Selected by the New York Times as one of the 100 Notable Books of 2011 (New York Times )

About the Author

Daniel Kahneman is a Senior Scholar at Princeton University, and Emeritus Professor of Public Affairs, Woodrow Wilson School of Public and International Affairs. He was awarded the Nobel Prize in Economics in 2002.

Inside This Book (Learn More)
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Front Cover | Copyright | Table of Contents | Excerpt | Index | Back Cover
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Customer Reviews

Most Helpful Customer Reviews
86 of 89 people found the following review helpful
By Hfffoman TOP 1000 REVIEWER
Format:Paperback|Vine Customer Review of Free Product (What's this?)
This book summarises the latest psychological research on human judgement, in particular how we think irrationally, jump to conclusions and fall prey to failures of intuition.

To give you a feel, here is an example from chapter 17. Have a look at this statement and see if you can guess why it might be true:

"Highly intelligent women tend to marry men who are less intelligent than they are"

Did you find a nice explanation? The book will show you why no explanation is necessary. It is a statistical necessity. It will also explain why it is very difficult to avoid believing spurious explanations and how pervasive and dangerous they can be.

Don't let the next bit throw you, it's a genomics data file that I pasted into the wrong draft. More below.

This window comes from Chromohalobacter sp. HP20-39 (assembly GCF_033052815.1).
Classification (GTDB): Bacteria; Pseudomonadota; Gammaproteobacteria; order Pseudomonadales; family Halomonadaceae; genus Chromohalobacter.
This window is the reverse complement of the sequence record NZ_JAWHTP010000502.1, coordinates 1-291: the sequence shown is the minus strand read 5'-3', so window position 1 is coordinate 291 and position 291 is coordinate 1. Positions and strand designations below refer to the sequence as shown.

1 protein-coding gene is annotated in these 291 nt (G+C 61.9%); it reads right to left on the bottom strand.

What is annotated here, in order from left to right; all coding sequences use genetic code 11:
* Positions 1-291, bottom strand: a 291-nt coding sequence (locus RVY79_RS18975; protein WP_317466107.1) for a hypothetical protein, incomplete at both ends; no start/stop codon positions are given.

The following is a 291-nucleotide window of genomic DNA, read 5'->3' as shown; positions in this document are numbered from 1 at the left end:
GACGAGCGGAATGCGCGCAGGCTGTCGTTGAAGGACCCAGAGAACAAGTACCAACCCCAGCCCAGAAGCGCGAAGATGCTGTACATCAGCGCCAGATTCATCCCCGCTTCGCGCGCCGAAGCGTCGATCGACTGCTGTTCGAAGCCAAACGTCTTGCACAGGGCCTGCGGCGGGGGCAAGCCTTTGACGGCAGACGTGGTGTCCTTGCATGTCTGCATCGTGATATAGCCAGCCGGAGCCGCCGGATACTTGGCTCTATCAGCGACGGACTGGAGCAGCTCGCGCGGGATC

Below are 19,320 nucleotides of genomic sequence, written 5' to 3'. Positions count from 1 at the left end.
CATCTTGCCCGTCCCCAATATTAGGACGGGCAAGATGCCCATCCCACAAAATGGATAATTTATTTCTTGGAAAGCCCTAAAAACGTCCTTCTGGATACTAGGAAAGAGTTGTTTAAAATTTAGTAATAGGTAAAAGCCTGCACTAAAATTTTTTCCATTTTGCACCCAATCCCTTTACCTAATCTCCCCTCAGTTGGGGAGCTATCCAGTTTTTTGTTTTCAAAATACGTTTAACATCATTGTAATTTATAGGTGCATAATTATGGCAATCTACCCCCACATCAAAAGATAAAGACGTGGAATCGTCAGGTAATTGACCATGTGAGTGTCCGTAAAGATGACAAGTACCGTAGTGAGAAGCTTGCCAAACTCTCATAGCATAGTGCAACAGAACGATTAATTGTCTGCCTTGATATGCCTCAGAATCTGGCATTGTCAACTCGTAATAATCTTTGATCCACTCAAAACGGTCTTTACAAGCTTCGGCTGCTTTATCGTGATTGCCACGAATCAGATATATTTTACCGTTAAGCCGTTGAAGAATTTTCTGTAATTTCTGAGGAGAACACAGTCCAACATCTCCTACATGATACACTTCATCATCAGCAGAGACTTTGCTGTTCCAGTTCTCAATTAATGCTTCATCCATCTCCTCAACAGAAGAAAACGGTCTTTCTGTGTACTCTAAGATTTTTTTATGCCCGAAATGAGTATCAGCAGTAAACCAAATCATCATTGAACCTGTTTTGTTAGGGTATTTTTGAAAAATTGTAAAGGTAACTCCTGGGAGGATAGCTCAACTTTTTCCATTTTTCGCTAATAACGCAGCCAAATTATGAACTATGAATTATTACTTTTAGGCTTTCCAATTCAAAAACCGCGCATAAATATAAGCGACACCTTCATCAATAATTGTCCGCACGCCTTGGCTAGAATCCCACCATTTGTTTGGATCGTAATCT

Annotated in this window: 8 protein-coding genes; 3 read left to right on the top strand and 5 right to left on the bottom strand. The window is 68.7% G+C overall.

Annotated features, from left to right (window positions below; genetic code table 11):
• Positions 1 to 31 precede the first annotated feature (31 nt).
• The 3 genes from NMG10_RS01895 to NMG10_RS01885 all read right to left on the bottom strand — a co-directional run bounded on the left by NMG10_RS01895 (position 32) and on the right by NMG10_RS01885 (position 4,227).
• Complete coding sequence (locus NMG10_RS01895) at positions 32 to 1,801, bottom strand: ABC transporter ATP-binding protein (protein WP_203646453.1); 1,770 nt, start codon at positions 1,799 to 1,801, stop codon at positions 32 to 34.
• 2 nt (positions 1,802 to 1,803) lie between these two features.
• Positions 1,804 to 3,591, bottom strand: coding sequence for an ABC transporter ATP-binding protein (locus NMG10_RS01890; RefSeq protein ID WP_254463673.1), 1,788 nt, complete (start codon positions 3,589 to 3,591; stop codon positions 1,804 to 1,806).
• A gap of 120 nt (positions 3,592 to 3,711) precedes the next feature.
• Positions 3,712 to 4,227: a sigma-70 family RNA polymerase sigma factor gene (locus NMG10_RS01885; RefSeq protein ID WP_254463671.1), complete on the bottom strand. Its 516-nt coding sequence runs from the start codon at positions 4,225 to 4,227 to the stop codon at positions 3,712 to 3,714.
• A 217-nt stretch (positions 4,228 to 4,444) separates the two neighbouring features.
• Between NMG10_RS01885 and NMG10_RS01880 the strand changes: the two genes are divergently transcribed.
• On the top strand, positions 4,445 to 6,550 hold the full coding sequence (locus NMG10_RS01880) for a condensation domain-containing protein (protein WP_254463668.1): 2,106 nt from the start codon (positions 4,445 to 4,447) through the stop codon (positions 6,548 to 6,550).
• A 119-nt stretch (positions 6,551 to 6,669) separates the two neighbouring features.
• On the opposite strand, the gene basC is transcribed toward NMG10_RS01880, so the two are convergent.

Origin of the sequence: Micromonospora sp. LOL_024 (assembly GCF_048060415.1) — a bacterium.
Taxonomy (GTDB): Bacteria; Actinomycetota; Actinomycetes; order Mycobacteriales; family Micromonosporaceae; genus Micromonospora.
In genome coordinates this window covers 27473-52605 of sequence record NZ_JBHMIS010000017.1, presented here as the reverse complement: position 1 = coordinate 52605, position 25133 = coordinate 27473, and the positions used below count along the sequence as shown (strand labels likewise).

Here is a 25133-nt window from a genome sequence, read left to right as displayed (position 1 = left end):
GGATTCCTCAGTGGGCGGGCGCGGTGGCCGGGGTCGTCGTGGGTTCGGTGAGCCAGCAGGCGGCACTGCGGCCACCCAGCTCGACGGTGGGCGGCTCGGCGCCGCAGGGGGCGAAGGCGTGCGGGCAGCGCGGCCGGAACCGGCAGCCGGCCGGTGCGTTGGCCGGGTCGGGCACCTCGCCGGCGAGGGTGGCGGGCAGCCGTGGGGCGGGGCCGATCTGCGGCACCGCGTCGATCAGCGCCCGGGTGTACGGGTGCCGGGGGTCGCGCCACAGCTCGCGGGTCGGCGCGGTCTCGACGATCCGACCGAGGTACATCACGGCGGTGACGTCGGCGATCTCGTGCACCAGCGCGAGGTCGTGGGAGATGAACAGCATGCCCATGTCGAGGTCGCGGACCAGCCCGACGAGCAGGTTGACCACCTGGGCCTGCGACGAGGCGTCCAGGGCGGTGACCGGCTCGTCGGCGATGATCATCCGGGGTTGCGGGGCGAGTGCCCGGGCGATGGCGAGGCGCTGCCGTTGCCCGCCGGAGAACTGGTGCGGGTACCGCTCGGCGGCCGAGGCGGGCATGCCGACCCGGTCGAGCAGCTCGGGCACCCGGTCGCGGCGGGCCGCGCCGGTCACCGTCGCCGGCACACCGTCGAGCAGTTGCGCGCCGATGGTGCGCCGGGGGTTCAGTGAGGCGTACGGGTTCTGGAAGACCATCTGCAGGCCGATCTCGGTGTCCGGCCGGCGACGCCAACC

That is just one tiny example. The book is absolutely packed with fascinating and thought provoking discussion of a wide range of similar topics. It is almost a must-read for anyone interested in human judgement or broader questions about how the mind works.

There were a few things that niggled with me. I will mention these but please don't be put off. Even with the niggles it is an intelligent and valuable book.

The writing is clear and easy to understand. However it is a bit repetitive. After I got a feel for where the repetition was coming I often found myself skipping or skimming half a paragraph. Comparing this with Predictably Irrational by Dan Ariely, a book covering similar ground, Ariely's book gets its points across in a much punchier way and presents a similar amount of material in (I guess) half as many words.